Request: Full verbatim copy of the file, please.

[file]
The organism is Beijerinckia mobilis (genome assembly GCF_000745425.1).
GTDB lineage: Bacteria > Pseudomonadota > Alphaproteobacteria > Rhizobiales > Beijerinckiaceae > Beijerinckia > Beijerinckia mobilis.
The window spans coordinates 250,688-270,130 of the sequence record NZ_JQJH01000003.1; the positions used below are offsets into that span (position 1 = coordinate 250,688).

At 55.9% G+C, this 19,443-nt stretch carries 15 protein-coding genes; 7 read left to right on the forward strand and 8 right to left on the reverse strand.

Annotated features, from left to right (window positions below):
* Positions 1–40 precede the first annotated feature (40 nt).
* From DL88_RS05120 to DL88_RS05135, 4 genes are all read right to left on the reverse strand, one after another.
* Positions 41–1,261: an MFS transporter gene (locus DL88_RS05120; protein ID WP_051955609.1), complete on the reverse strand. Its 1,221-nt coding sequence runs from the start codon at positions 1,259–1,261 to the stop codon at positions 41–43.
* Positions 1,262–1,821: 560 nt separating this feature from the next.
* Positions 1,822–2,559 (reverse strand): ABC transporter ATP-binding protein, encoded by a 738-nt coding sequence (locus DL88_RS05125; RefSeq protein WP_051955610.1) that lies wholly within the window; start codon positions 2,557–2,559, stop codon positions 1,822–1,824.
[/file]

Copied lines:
The organism is Beijerinckia mobilis (genome assembly GCF_000745425.1).
GTDB lineage: Bacteria > Pseudomonadota > Alphaproteobacteria > Rhizobiales > Beijerinckiaceae > Beijerinckia > Beijerinckia mobilis.
The window spans coordinates 250,688-270,130 of the sequence record NZ_JQJH01000003.1; the positions used below are offsets into that span (position 1 = coordinate 250,688).

At 55.9% G+C, this 19,443-nt stretch carries 15 protein-coding genes; 7 read left to right on the forward strand and 8 right to left on the reverse strand.

Annotated features, from left to right (window positions below):
* Positions 1–40 precede the first annotated feature (40 nt).
* From DL88_RS05120 to DL88_RS05135, 4 genes are all read right to left on the reverse strand, one after another.
* Positions 41–1,261: an MFS transporter gene (locus DL88_RS05120; protein ID WP_051955609.1), complete on the reverse strand. Its 1,221-nt coding sequence runs from the start codon at positions 1,259–1,261 to the stop codon at positions 41–43.
* Positions 1,262–1,821: 560 nt separating this feature from the next.
* Positions 1,822–2,559 (reverse strand): ABC transporter ATP-binding protein, encoded by a 738-nt coding sequence (locus DL88_RS05125; RefSeq protein WP_051955610.1) that lies wholly within the window; start codon positions 2,557–2,559, stop codon positions 1,822–1,824.